WASHINGTON - Despite the postponement of the official dedication of the monument to Dr. Martin Luther King, Jr., there was one message that still resonated from conversations inspired by the new “Stone of Hope” on the Washington Mall. That message was clearly, “We cannot wait.”
“We have to re-educate America in reference to the value of protest, the value of marching,” said the Rev. Dr. Otis Moss during the final leg of the “Table of Brotherhood” project, discussions that circulated through four cities, beginning in Atlanta and culminating in Washington, D.C. on August 26. “We’ve got to organize around the [principles for which] Dr. King died. And, we cannot wait for the Congress; nor the White House. We must present to the Congress and the White House the urgency of a jobs program.”
The audience of more than 1,000 applauded loudly as the “We cannot wait” message was declared in the Washington Convention Center. They showed no lack of enthusiasm on the heels of the news that Sunday’s dedication of the four-acre, id=mce_marker14 million monument site had been postponed due to Hurricane Irene.
Instead, the “Table of Brotherhood,” sponsored by Chevrolet and the General Motors Foundation, pressed on with conversation geared toward racial understanding, tolerance and a more inclusive America. GM gave more than $10 million to the King Monument project.
“From our perspective, this is just a part of our DNA. We’ve had a long history of firsts as far as addressing issues, as well as addressing opportunities,” said General Motors’ vice president for diversity, Eric Peterson, in an interview with the Trice Edney News Wire. GM developed the first minority dealership program in order to assure the inclusion of African-Americans. It now represents 100 minority-owned dealerships. It also established the first minority suppliers and the first women’s program in the car dealership industry.
“For us, it’s a competitive advantage to really give back into the communities in which we do business,” Peterson said.
The memorial to Dr. King, now unveiled and open to the public, is a testament to the fact that the “DNA” of which Peterson spoke is not pervasive across America. Moss, a renowned civic leader who once co-pastored Ebenezer Baptist Church with Dr. King, and 11 other civil and human rights laborers were seated at the makeshift “Table of Brotherhood.” They concluded that “a sense of urgency” – as described by panelist Arianna Huffington of the Huffington Post - is the key to mobilizing behind Dr. King’s dream of equality.
Economics, education, tolerance and diversity were among the topics of discussion led by CNN commentator Roland Martin. BET President/CEO Debra Lee; Rev. Jesse Jackson Sr.; WHUR personality Ray Baker, and poet Lisa Nichols were also among those at the table.
Civil rights icon Rev. Jackson stressed changes in public policy as being the key to achieving equality by regulating and mandating fairness from corporate America and government. Ray Baker, a recent Howard University graduate, said African-Americans appear dependent on the same corporations that oppress them. It makes no sense to protest against unequal treatment by corporate decision-makers if you have some of the “same people sponsoring your march,” Baker said to loud applause.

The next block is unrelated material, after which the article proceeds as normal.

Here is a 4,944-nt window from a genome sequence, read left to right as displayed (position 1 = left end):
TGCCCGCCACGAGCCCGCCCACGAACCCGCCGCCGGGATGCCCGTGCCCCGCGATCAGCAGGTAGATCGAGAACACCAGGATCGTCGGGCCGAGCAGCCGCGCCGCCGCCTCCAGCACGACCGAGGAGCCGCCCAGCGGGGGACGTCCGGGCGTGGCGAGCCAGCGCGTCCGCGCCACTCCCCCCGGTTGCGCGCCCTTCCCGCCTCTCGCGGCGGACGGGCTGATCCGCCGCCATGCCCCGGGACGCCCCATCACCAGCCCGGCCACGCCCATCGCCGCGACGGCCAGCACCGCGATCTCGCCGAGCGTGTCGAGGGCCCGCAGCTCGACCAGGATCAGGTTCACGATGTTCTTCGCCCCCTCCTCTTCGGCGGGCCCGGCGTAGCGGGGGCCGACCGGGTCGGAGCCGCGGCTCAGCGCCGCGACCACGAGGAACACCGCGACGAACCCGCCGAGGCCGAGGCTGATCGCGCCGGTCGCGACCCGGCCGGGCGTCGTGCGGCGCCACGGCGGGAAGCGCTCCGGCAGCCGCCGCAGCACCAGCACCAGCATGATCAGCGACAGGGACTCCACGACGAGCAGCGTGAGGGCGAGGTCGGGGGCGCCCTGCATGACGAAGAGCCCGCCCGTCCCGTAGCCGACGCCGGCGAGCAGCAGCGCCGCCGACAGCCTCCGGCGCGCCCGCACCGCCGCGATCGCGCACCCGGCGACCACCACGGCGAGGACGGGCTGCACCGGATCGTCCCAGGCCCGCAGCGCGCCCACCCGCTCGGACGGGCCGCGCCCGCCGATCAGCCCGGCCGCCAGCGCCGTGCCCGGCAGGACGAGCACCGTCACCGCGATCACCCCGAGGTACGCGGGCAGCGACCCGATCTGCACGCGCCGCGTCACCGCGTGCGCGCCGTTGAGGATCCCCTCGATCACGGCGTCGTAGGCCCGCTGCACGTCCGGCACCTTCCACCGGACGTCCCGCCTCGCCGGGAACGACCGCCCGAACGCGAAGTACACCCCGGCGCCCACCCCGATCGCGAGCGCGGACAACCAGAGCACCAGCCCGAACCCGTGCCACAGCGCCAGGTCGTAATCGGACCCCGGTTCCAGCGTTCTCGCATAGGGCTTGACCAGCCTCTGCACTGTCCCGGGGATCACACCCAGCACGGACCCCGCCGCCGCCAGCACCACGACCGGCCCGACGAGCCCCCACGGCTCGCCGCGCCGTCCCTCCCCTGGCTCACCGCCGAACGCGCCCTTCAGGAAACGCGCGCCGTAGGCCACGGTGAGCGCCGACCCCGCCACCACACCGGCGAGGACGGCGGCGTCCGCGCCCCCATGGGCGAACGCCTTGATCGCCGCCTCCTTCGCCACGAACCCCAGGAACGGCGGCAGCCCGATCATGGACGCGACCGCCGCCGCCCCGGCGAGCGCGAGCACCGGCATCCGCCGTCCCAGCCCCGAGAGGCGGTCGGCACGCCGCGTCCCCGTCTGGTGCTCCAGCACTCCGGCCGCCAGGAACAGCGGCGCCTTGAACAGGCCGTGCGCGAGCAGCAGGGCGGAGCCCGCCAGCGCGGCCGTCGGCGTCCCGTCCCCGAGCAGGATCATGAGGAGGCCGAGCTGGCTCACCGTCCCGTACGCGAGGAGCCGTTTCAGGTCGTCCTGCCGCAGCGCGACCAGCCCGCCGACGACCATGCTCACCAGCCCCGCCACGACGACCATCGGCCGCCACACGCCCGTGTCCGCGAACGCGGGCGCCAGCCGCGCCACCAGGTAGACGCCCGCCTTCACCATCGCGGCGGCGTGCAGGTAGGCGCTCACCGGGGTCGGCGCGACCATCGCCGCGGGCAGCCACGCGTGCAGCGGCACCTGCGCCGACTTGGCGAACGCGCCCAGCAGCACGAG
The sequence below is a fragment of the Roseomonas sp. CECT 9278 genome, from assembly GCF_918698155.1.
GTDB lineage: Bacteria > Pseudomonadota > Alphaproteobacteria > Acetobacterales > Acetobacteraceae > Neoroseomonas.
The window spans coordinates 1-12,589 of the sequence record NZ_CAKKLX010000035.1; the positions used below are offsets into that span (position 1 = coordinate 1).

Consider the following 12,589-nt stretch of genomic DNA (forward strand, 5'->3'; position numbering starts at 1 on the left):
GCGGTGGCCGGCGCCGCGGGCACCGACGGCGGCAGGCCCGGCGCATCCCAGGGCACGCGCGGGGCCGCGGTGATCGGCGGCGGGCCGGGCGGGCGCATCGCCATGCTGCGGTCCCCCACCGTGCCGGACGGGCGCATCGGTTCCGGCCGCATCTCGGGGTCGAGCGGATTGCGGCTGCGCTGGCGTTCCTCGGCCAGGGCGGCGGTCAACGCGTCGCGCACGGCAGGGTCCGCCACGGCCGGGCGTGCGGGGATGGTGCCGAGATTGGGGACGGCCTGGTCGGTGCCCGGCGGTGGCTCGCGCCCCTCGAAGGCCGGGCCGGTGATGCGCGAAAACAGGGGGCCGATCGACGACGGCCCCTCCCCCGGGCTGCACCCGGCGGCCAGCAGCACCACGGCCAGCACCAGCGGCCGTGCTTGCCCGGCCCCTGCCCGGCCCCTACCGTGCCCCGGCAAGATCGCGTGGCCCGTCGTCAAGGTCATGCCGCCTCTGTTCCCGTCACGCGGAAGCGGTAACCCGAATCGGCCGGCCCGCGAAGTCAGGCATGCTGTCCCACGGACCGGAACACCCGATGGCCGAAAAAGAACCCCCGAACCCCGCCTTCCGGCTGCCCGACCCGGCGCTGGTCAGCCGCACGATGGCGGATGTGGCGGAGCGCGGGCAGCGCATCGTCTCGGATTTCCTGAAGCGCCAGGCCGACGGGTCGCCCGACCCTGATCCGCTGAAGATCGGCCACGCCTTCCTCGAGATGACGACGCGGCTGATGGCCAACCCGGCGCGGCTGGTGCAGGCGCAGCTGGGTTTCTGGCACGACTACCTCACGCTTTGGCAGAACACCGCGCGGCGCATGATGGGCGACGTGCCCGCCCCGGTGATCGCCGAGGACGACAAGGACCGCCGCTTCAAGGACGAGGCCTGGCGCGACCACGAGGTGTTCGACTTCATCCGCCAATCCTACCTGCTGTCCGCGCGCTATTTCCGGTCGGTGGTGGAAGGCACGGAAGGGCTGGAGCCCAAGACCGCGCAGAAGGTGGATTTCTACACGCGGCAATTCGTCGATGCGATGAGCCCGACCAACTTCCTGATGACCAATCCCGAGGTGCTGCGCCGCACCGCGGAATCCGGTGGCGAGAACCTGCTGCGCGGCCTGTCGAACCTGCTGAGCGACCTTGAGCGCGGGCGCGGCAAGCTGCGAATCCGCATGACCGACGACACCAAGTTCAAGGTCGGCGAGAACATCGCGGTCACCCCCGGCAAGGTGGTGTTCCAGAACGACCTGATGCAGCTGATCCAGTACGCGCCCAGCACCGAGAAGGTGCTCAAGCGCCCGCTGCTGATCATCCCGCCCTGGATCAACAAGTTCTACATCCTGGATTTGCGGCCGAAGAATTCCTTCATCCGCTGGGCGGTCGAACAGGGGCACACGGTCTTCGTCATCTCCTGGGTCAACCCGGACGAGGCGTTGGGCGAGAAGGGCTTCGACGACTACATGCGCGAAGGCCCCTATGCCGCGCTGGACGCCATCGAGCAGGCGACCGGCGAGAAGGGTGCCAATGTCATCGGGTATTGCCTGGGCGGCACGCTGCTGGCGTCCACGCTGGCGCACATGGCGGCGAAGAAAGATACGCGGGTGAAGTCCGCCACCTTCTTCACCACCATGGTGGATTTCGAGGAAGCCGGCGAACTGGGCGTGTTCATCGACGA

In the background was a photo of Dr. King and other young civil rights leaders on the front line at the 1963 March on Washington for Jobs and Justice.
Fast forward 48 years, not that much has changed. Rev. Jackson pointed out that young men are now seeing “going to jail as a step up” when given some of the demoralizing economic choices of today.
The King memorial is the result of the brainchild of the Alpha Phi Alpha Fraternity Incorporated of which Dr. King was a brother. It is the oldest Greek letter fraternity in the country. In the absence of the official dedication, the fraternity held its own ceremony on Friday, drawing civil right pioneers including Rev. Andrew Young and Rev. Joseph Lowery. “We are standing on sacred ground,” said Herman “Skip” Mason, general president of the Alpha’s. “We are in a space where many of our ancestors stood, not knowing that generations later we would return to celebrate the unveiling of a memorial dedicated to a man who was a drum major for peace and justice.”
The impassioned statements were many. But none was quite as clear as the one set forth by Dr. King himself in his 1964 book, “Why We Can’t Wait.”
Dr. King wrote: “Among the many vital jobs to be done, the nation must not only radically readjust its attitude toward the Negro in the compelling present, but must incorporate in its planning some compensatory consideration for the handicaps he has inherited from the past. It is impossible to create a formula for the future which does not take into account that our society has been doing something special against the Negro for hundreds of years. How then can he be absorbed into the mainstream of American life if we do not do something special for him now, in order to balance the equation and equip him to compete on a just and equal basis?”
Dr. King continued, “Whenever this issue of compensatory or preferential treatment for the Negro is raised, some of our friends recoil in horror. The Negro should be granted equality, they agree; but he should ask nothing more. On the surface, this appears reasonable, but it is not realistic. For it is obvious that if a man is entered at the starting line in a race three hundred years after another man, the first would have to perform some impossible feat in order to catch up with his fellow runner.”
SOURCE: Trice Edney News Wire